The world of language services is evolving at a dizzying pace, not only are new technologies being created every day, but improvements in existing technologies are being made at an equal pace. These developments impact translation consumers and Language Service Providers (LSP) in vastly different ways. Many consumers of language services are content with the “throw it over the fence and get it back” approach, and they are not too interested in how it happens, so for them the impact will be virtually unseen. More localization mature consumers may rely on their LSP to help them negotiate the evolving landscape. Finally, the LSPs will obviously feel the biggest impact on their business since this goes to the very heart of their product and how they do business. So the question is how can the consumers make certain that they will be able to benefit from these technologies, and if they should consider moving to a more agile model.
What is translation technology?
To most people not involved in the language services industry, translation technology is a rather mundane concept that makes them think of Machine Translation, and that indeed would be one part of the equation. However, it is important to note that the translation industry has experienced amazing growth and has in fact doubled in size over the past decade.
As with any other service there are efforts to use technology to create efficiencies and drive down costs. These technologies have taken the form of Computer Assisted Translation (CAT) tools, which utilize translation memory (TM), technology to speed up translation as well as increase reusability of previously translated material, terminology tools which increase quality, workflow automation tools, as well as providing platforms for Translation Management and integrations with different environments.
Vendor Lock…works both ways
Any LSP would like to become valuable enough to its customers that it can get to a position that it has locked in the client, which is not actually a bad thing, even for the customer, after all if the service is good, why not continue with that relationship?
On the other hand, vendor lock works also for technology vendors and their customers; the LSPs. With the rate of progress in the industry LSPs are struggling to match their customers with the optimal solutions for them, and often the customer gets exactly what the LSP wants it to have, simply because any other solution would be expensive, or not fit the LSP’s core infrastructure, after all, the LSP makes the bulk of its revenue off of word count so its interest is really only in getting the words translated, and not increase efficiencies for their client.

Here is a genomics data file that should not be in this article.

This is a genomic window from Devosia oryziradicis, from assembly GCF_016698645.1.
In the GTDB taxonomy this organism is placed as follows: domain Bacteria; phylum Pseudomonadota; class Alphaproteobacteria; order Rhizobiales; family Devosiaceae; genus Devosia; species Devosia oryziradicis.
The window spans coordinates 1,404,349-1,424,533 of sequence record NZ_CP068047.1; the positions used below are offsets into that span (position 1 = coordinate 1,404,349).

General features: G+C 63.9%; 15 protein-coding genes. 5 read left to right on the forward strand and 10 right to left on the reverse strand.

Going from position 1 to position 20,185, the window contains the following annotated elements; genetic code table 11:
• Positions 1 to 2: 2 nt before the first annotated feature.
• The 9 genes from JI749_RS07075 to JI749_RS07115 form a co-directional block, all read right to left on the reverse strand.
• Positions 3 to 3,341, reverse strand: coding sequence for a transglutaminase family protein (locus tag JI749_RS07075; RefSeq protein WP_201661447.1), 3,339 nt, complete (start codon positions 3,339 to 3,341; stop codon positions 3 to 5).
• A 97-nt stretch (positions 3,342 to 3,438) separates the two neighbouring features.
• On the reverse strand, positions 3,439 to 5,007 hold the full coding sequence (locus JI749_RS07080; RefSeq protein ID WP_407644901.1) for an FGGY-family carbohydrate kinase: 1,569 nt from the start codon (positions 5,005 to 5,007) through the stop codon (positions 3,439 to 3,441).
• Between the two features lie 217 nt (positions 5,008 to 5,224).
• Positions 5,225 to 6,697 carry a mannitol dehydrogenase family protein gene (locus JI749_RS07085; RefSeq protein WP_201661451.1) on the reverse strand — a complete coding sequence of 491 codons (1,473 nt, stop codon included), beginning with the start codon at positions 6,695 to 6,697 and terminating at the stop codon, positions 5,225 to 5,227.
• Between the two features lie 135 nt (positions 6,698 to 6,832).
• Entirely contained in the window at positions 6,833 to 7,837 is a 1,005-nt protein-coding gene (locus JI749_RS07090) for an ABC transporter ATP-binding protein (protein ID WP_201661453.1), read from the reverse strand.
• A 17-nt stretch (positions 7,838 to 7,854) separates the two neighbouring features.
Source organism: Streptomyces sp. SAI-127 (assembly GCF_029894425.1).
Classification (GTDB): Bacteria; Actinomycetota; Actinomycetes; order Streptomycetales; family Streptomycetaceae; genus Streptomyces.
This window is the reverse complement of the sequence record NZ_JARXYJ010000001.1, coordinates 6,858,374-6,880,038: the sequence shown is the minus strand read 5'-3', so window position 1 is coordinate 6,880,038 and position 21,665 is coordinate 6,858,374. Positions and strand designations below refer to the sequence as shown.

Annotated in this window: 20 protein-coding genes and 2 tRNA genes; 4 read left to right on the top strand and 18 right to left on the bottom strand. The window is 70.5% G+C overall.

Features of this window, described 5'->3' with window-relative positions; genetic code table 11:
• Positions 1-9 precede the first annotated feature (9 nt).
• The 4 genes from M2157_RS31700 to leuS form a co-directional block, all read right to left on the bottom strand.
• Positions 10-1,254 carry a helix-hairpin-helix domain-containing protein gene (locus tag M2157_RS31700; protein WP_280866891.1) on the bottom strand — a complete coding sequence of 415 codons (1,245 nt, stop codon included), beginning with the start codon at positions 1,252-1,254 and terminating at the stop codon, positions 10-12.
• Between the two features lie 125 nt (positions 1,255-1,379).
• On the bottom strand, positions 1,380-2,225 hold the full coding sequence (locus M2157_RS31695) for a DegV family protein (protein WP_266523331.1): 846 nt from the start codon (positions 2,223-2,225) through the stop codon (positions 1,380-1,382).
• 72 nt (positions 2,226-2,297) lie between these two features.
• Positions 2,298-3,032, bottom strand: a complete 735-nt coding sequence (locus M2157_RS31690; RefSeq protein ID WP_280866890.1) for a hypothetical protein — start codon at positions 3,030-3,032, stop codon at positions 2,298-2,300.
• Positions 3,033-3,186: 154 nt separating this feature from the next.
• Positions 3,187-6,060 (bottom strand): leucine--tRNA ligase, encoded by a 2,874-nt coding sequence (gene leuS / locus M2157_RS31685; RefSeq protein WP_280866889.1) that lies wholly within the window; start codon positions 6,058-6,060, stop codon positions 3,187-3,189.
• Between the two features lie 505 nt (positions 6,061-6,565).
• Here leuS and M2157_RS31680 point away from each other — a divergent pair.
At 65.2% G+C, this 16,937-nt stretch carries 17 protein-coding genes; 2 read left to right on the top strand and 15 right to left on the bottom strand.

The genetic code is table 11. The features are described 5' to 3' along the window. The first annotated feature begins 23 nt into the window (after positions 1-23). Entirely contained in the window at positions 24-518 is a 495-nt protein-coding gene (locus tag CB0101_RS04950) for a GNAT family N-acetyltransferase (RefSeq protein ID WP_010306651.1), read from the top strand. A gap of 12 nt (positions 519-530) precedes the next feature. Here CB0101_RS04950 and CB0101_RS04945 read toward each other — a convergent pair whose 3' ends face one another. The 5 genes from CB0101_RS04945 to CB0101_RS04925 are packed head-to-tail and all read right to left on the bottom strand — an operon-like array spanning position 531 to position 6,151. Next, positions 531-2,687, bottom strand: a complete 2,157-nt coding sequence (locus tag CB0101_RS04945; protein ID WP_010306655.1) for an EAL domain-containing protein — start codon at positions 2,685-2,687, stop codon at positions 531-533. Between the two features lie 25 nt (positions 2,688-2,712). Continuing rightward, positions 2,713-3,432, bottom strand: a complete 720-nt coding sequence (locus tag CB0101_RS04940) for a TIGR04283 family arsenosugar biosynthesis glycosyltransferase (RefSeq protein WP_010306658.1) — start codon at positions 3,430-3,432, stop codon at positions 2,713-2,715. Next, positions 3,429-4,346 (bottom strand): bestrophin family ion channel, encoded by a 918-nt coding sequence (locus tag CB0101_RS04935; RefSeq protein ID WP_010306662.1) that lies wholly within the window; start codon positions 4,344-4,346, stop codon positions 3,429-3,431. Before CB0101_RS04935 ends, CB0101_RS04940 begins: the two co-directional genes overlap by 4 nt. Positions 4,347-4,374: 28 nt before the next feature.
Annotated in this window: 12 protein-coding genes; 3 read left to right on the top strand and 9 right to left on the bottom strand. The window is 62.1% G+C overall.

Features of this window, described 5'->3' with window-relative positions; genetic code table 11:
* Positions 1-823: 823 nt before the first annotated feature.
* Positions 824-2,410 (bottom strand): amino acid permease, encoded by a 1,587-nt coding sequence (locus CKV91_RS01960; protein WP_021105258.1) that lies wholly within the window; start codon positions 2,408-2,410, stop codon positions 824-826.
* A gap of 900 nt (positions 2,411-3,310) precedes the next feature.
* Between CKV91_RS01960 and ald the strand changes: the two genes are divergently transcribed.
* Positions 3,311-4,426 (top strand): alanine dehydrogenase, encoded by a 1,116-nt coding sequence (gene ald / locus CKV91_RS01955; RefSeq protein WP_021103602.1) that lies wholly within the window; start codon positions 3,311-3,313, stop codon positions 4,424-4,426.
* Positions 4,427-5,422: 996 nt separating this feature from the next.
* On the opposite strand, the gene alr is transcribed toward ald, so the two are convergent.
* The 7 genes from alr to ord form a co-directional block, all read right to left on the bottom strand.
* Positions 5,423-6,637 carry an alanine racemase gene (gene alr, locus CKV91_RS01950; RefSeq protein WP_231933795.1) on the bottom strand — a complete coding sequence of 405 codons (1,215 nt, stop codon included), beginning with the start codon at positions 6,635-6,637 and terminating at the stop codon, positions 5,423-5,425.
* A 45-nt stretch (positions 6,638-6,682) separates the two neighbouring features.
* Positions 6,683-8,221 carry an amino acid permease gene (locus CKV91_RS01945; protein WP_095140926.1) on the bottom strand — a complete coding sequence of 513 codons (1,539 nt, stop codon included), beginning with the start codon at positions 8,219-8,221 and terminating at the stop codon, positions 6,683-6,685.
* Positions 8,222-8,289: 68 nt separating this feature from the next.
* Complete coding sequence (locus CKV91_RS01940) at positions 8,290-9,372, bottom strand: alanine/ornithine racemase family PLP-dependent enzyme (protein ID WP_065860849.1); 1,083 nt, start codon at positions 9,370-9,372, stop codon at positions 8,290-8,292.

Three tips for getting the most out of your LSP
There are a few things that you can do to get more out of your LSP.
1. The most important thing that you can do is to understand what you are doing. Like most companies that translate, you are probably only one of many users within your company, and you all may be working with a couple of different vendors for any number of reasons. If this is the case it would be advisable for you to coordinate the language assets, this means primarily the terminology and the translation memories, unless you do it, or your vendor proactively manages it on your behalf, it is NOT getting done, and these are valuable resources.
2. Understand how you and other groups are interfacing with your LSP. So many customers are still sending files back and forth, and when they ask their LSP for solutions the LSP winds up giving them a ready-made solution. That solution may not really be what the client needs, but because it seems to make sense, they will dive right in and build their workflow around the platform, which itself is often from a third party. Once you understand how the groups are interfacing with the LSP, you should then ask them how they would envision their process, and here you need to emphasize that almost anything is possible. Find out what bothers them, or what might potentially bother them while emphasizing that they look holistically at what they are doing.
3. Engage with someone outside of the organization, of course, this would exclude your vendor. You need to have someone look at your organization and its needs in order to suggest a course of action based on objective criteria. Choosing someone within the industry is a great idea, as long as they have the experience with translation consumers and a good knowledge of the language technology landscape.
The language industry is evolving at a dizzying speed, if you haven’t changed anything that you are doing in the past three years, have not been able to cut unit costs or improve time to market, then you need to look at how you are working and create a plan to move to a more up to date process. It is important that your organization benefit from the rapid developments in the language industry in order to stay competitive.
Feel free to contact me to discuss how you can improve on your process
About the author
David Sommer co-founder of LangSouls, has nearly two decades experience in the translation and localization industry and has filled multiple roles with Language Service Providers in operations and business development. David’s perspective, experience and his intimate knowledge of the processes involved in effective localization, make him uniquely qualified to help organizations navigate the localization landscape.